Free BBC HD satellite TV service given green light
Sky alternative to launch 2008
The BBC has been given the go-ahead to partner with ITV to launch a free-to-view digital TV service transmitted by satellite. The service will include HD programming.
The BBC currently sends out all its channels via satellite in an unencrypted form. Satellite broadcaster Sky offers more than a hundred other channels free of charge, but requires customers buy its set-top box to decode them.
The free service the BBC and ITV are planning would allow viewers to tune into a wider range of channels by buying a one-off set-top box or a TV with an integrated tuner, and having a dish installed. It would replicate the terrestrial digital service, Freeview, but make use of the greater bandwidth to deliver more channels and HD programming.
Right now, HD on Freeview is considered too hard to do, and most broadcasters are waiting for the end of analogue transmissions to free up bandwidth that can be used for HD. Broadcasters are lobbying regulator Ofcom to free up spectrum to allow them to transmit HD programming sooner.
The BBC recently proposed an alternative way of using Freeview to transmit HD content by using spatial multiplexing techniques - the same used to accelerate mobile phone download speeds and the basis for high-speed 802.11n Wi-Fi - to boost Freeview's available bandwidth. However, much more testing is required before such a system could be put into service.
Some Britons are in areas into which Freeview currently can't be broadcast because the signal is too weak to reach them. The satellite service is seen by the BBC and ITV as a way to bring free-to-air digital TV to these viewers.
Dubbed Freesat - the same name, incidentally, as Sky's free package - the service is set to go live in Spring 2008.
Roll on FreesatHD
Ok - Ive got Sky+ and another box connected to my satellite dish (a Pace DS810 - 80 quid) that gets the one current free Hi-Def channel from the BBC - a testing channel called 'BBC HD'. The Pace box also gets the rest of the free to view channels save Ch4/5, and does a fine job.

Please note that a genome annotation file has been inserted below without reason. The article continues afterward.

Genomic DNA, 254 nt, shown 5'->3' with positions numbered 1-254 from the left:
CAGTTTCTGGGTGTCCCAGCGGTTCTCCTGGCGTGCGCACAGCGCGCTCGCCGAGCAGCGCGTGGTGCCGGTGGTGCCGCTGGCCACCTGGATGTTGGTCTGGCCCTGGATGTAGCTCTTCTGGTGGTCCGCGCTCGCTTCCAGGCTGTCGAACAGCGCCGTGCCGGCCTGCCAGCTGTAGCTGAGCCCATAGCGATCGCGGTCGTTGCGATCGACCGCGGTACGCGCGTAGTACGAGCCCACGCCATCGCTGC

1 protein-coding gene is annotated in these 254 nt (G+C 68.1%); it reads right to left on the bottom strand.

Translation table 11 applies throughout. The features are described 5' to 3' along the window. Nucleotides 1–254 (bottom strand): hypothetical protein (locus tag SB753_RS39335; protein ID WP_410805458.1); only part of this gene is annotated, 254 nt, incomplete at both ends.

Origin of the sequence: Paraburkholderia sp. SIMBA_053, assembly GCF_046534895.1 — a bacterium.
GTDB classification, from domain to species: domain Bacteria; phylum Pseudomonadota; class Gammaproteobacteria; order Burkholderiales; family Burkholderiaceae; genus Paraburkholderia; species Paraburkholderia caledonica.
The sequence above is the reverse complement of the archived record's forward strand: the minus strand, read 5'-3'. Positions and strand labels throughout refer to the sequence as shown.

Hearing that more HD channels will come thorugh my Pace box is excellent, and as for quality - just watch Planet Earth at full 1080i and then compare with SD - its breathtaking - the odd selection of HD stuff they are boradcasting on the test channel is sure to grow now Freesat has been agreed.
As for the EPG issue - well, Im curious as to why this Pace box doesnt at least have a good 7 day EPG for freeview channels like their 'Pace Twin' for freeview SD does.
I dont mind paying for a new box, as long as its not repeated every month.
Trade descriptions act.
Freeview is not free, this won't be free.
So long as we are being harrassed into buying a license, tv programming will never be free.
Free TV is when the hardware and the programming is free, so who wants to sue for misrepresentation... or whatever.
Re: Sky monopoly
BBC and ITV have recently stopped using encryption. They restrict coverage by using satellites with a smaller footprint which is meant to just cover the UK though as some of the other comments suggest that isn't entirely the case.
CH4 and Five for their own reasons have decided to stay encrypted and it will be a couple of years before their contact comes up for renewal.
However Sky has flooded the market with subsidised receivers which can only properly work with Sky which uses its own proprietary standards which it keeps secret.
It is possible to received satellite TV in the UK without a Sky box but because it doesn't support the sky standardrds you wont get CH4, CH5 no programme guide and no interactive services.
This leads to a public perception that sky boxes are somehow "better" of indeed that Sky and satellite TV are one and the same.
If and when BBC does launch an HD satellite service you can expect that there will be "fair and balanced" reports of how awful it is all over the Murdoch press.
This is a great pity because in many ways satellite TV is superior to its terrestrial version. There is much more space for such things as HD channels and no need to cover the country with high power transmitters.